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Fracking the Amish

In a community that shuns technology and conflict, the intrusion of gas wells shatters tranquility and brings unexpected schisms.

| Wed Jan. 16, 2013 7:06 AM EST

He drops the hoof. "This friction is caused by greed. Scripture says that at the end of times, it will take over. I could have been engulfed in it, too: we all like to make money. But I was taught at home that money not worked for"—money from leasing, that is—"is no good."

The prospect of deep drilling has strained relationships not just among the Amish. "My cousin wanted no part of this, but his wife and kids did," Ivan Dubransky, the former power company worker, tells me. "He ended up signing, but now he won't even talk to me about it."

"I went on the township's Facebook page to ask questions about the seismic testing near me, and someone told me to go chain myself to a tractor," says Suzanne Matteo, a local resident who now travels to distant post offices to avoid her pro-fracking local postmistress.


IT'S TEMPTING TO THINK of the Amish as low-carbon innocents, the last people on earth who would knowingly invite oil and gas companies to intrude upon the land that sustains them. And the sight of wooden buggies parked near chemical tankers does spark some cognitive dissonance (as does learning that some Amish feel animosity toward energy companies only because they settled for $3 an acre, instead of $3,000).

"They don't have televisions or the internet, so they can't learn about fracking or even see if the landmen are lying," says one scholar who has studied the Amish.

But "the Amish are capitalists," says Erik Wesner, a former scholar of Anabaptism who founded the website Amish America, which examines Amish culture and communities across North America. They're astute businesspeople, Wesner continues, and "they make individual decisions, so long as they don't go against their Ordnung," or rules and standards.

Besides, the Amish have to pay taxes like anyone else, and farming has never been lucrative. They say the wells, as presented by the gas companies, seemed innocuous. According to Hahn, the technological isolation of the Amish can make them easy marks: "They don't have televisions or the internet, so they can't learn about fracking or even see if the landmen are lying when they say their neighbors have leased and that they could make a lot of money."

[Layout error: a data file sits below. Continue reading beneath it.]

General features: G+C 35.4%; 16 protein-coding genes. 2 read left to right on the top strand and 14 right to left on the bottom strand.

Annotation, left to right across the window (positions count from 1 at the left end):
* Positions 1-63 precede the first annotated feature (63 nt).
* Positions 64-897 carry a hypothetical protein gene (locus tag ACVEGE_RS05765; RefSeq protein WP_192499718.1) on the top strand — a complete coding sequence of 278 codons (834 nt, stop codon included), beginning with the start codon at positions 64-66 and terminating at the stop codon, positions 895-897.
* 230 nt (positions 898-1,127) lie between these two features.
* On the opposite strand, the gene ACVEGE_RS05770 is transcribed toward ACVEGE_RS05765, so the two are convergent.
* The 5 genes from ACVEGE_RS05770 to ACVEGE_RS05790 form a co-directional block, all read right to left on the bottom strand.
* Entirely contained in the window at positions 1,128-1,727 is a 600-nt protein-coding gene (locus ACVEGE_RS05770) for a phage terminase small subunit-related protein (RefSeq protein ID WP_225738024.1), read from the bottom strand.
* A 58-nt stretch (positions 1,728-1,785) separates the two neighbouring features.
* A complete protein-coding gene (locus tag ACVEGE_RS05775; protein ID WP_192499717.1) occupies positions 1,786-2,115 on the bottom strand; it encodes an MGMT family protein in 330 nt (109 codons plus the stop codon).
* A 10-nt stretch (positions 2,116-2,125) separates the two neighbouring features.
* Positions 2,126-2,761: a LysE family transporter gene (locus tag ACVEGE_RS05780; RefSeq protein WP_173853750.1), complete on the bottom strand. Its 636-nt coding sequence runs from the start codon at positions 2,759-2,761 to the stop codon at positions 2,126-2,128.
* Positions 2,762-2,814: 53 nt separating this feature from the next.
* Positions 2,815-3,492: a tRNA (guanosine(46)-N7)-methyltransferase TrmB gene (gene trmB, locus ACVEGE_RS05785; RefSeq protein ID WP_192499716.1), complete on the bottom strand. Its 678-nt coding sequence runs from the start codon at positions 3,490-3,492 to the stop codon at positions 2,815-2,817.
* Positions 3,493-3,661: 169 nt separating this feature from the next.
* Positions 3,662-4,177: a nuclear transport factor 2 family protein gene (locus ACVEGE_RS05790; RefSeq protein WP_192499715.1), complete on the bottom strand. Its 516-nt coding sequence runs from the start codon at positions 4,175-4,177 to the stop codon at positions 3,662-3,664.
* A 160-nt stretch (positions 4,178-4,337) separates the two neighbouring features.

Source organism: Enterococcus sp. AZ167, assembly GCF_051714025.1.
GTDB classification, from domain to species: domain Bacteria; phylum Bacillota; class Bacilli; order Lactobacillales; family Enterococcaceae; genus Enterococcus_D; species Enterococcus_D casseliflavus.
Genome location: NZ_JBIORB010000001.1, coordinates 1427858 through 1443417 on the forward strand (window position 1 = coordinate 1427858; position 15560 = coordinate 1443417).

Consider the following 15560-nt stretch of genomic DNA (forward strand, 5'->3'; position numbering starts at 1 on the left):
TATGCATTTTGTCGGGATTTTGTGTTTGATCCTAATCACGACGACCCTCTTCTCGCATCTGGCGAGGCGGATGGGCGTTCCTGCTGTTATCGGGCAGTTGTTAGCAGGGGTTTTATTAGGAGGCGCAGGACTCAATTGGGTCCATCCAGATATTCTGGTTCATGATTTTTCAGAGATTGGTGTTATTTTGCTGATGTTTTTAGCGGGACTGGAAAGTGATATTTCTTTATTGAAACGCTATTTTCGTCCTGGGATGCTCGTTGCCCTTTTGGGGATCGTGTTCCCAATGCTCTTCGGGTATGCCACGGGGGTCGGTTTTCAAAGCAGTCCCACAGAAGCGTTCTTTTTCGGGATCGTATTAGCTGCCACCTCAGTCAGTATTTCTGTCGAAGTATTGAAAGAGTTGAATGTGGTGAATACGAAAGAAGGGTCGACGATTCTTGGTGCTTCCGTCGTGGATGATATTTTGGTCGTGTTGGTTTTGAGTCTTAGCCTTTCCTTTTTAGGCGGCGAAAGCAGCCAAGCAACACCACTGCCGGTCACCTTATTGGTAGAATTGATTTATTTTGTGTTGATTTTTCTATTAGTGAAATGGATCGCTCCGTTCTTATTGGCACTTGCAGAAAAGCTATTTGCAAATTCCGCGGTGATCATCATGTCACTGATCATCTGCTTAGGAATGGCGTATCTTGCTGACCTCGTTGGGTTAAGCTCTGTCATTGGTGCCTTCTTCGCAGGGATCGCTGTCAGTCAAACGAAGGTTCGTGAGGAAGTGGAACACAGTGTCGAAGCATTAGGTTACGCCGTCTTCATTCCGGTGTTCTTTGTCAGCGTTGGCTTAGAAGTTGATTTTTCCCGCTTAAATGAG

Landmen even brandish maps, Hahn adds, with plots falsely marked as leased. Dubransky says that landmen tried fooling him, as well. "I had a kid tell me I'd have more protection [against other drillers] if I signed a lease than if I didn't," he says, incredulous. (Pennsylvania law doesn't allow energy companies to drill under non-leased property, so by not signing a lease, Dubransky kept his land protected.)

With other concerned community members, Hahn last year formed the Fracking Truth Alliance of Lawrence and Mercer Counties, which hosts forums to raise awareness about oil and gas development. Amish men have come to several of these, Hahn says. The group fought, unsuccessfully, to prevent the Wilmington Area School Board from leasing district-owned land to an energy company. And it's currently trying to raise money to help Amish families test their water before deeper drilling and fracking begin. Without such baseline data on pre-drilling conditions, it's impossible to win a lawsuit should water later become polluted.

"It costs $1,200 for a Tier 3 test, which is the broadest spectrum," Hahn says. "But many of these families live below the poverty level." (The Penn State Cooperative Extension Service recommends twice-a-year testing for the next 30 years if there is drilling and fracking activity near your house to monitor any potential pollution. Pricing may vary.)

The Amish worry about water quality for themselves, for their livestock and their gardens; they also worry about heavy traffic, which could shatter the carefully cultivated tranquility of their daily rhythms. There are reports, in other fracked counties, of well-servicing trucks running horses and buggies off the road. In Minnesota, an Amish family is fighting a rail yard that will wash and load fracking sand, on the grounds that the noise and traffic may prevent them from practicing their religion. Constitutional issues aside, their legal action is noteworthy because the Amish way is to resist quietly, if at all.


ONE AFTERNOON, I ACCOMPANY Hahn as she makes a cold call on Fred Kingery, the financier who owns the vacant 100 acres across from her house. In the double-height living room of his large stone house, a gas fire glows in the grate and nautical paintings decorate the walls. Kingery explains his pro-drilling position, which is based on a belief that the burning of hydrocarbons isn't warming the planet, and that Marcellus gas will free the nation from dealing with its political enemies.